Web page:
This stage identifies the organisational requirements for the resources and is the first step of managing the resources and is having substages as below.

  1. Job Analysis / Work Requirement Analysis – Line managers carry out the job / work requirement analysis aligned with the delivery of the assigned functional outcome within the organisation. People and Culture provide the support and work with the functions of TDS to understand the work requirements based on the job analysis aligned with the delivery of the targeted functional outcomes. Output of organisational requirement is the Position Descriptions for each position of TDS.
  2. TDS Competency Management System – TDS have developed a comprehensive Competency Management System as explained in Section 4.

3.2        Finding right resource for the right job

This stage of the framework refers to the recruitment process or hiring the vendors to deliver the services and can be explained through the sub-stages as below.

  1. Resource Assessment – TDS functional line managers in consultation with People & Culture assess the resources against the requirements and identify if the resource requirement is short term, or long-term fixed period, or ongoing for operational delivery to make the decision of hiring a resource for the job on short term contract or on permanent basis.
  2. Recruitment Process – Inhouse Resources – Standard process of recruitment at TDS to recruit the staff on permanent or fixed term/hourly contract basis.
  3. Vendor Management– Outsourced (see Section 5) – Ensuring vendor performance meets the requirements of contract and facilitates continual improvement.

3.3        Development, Training & Performance Management

This stage includes the following as applicable to TDS –

  • Training and Development Policy
  • Occupational Health and Safety Training – conducted in the General Safety Induction training during the recruitment phase
  • Performance Management
  • Remunerations & Benefits Management – Rewards & Recognition
  • Succession Planning – implemented as part of annual Talent Management cycle
  • Leadership Development Training – implemented as part of annual Talent Management cycle
  • Promoting Diversity among staff
  • Organisational Objectives & Targets (Business Plan)

3.4        Goal Setting and Performance Management

Figure 3: Goal Setting Triangle Approach

Setting the individual’s performance targets is one of the most important aspects of the staff performance management at TDS. TDS has adopted the goal setting triangle approach as illustrated below. In line with the above approach, the functional line managers translate the organisational objectives and ensure that the practical objectives, goals, and targets are get for their teams. It is the functional line manager’s responsibility to explain the team goals to the staff and work with them to identify and set their individual goals. This approach is instrumental in ensuring the alignment between the team organisational goals and team/group goals and, between team/group and individual staff’s aspirations and goals. This process is one of the most important steps in ensuring effective engagement of staff and focussed delivery of the functional outcomes.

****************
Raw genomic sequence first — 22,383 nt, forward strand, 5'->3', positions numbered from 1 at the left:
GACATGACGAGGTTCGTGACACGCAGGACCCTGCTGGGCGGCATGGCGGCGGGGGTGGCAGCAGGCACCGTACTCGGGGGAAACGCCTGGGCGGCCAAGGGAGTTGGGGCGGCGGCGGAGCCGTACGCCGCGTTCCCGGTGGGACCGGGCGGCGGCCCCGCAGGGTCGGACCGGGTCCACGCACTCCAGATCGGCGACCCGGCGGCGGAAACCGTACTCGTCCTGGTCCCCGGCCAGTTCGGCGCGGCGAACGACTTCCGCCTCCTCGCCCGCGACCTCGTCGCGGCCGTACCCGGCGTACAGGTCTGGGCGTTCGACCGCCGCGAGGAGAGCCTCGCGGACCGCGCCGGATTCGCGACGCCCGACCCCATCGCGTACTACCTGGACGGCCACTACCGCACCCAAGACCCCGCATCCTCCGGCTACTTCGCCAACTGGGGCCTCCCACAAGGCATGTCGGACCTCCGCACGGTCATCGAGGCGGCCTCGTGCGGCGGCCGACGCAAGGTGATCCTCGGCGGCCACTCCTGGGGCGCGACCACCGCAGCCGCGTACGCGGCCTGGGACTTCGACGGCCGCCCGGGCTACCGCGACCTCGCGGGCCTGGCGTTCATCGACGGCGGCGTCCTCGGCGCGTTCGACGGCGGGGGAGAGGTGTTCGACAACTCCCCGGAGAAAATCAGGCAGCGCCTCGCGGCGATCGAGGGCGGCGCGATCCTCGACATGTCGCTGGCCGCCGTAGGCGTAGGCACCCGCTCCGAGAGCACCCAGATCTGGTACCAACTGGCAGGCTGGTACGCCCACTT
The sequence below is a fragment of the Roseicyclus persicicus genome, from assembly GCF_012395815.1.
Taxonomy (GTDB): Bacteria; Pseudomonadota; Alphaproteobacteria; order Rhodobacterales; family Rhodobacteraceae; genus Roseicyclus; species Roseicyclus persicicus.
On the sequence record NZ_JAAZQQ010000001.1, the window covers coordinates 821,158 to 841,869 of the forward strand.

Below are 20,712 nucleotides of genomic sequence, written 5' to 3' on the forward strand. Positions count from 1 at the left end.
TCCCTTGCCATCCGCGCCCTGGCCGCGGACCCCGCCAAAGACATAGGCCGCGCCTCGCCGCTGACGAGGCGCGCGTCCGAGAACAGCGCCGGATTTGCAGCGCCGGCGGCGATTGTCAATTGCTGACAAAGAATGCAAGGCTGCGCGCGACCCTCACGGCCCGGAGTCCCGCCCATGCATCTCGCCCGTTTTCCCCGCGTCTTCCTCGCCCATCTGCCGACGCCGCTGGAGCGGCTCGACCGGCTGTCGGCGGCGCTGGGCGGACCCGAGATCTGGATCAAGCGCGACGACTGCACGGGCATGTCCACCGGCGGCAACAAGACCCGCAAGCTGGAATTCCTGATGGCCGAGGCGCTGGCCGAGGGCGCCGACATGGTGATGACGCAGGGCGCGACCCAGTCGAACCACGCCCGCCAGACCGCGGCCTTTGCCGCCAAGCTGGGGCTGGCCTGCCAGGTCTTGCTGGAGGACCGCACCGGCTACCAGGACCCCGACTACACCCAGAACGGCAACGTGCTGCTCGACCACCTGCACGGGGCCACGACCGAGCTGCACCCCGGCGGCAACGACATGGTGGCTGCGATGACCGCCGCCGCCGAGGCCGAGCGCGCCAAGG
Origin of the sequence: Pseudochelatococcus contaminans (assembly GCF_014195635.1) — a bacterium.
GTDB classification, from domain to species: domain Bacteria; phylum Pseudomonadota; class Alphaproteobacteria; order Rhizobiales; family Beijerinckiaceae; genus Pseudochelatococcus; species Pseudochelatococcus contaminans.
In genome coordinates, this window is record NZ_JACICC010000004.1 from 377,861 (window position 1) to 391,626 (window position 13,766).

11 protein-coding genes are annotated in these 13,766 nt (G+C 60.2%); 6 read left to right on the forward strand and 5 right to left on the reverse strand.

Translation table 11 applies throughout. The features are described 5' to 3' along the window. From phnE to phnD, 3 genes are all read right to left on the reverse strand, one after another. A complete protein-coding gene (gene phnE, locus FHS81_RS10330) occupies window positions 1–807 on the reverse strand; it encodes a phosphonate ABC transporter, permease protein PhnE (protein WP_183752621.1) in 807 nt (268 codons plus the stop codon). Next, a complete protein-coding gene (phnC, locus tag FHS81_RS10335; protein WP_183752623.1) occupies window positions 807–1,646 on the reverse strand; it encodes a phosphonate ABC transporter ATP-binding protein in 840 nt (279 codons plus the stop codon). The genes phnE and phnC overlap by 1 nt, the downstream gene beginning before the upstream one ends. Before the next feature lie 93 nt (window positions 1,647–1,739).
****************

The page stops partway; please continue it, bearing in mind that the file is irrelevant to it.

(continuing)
3.5        Performance Evaluation & Reporting

TDS  now has a revised process for assessing  performance of their staff  in order to identify  competency gaps. These identified gaps are then used to produce a robust development program for each staff member as required.

3.6        Rewards & Recognition

TDS has a robust process to ensure that staff are rewarded, motivated, and engaged in order to deliver the required functional outcome with energy and sincerity.

4        Competency Management System (CMS)

To simplify, streamline and align the application of TDS’s Competency Management System (CMS) –

  • position descriptions were reviewed to reflect key functions or a group of functions within the TDS’s Asset Management System (AMS) and the technical delivery (inspection or maintenance),
  • specific competencies for the positions were assigned, considering the mission critical functions within the AMS, operations & maintenance,
  • each position has a set of competencies, although there may be an overlap between some positions, recognising the linkages between roles,
  • competencies address the professional practice as well as organisational and leadership competencies, which are integral to good practice,
  • TDS’s Competency Profile/Matrix maps the competencies for all relevant positions and indicate the mandatory and optional (if any) competencies that have been assigned to each relevant position,
  • learning, training, and development are key elements of our engagement approach and a major driver of operational performance,

Figure 4: TDS Competency Management System (CMS)

we ensure applicable training to establish, implement and maintain culture, systems, processes, and qualifications,

  • staff competencies are assessed against the Competency Profile applicable to their position,
  • assessment of competencies is either linked to training courses or assessed without participating in training using our “competency assessment tool”.

TDS’s CMS as shown in Figure 4, is developed to allow staff and managers to achieve the following: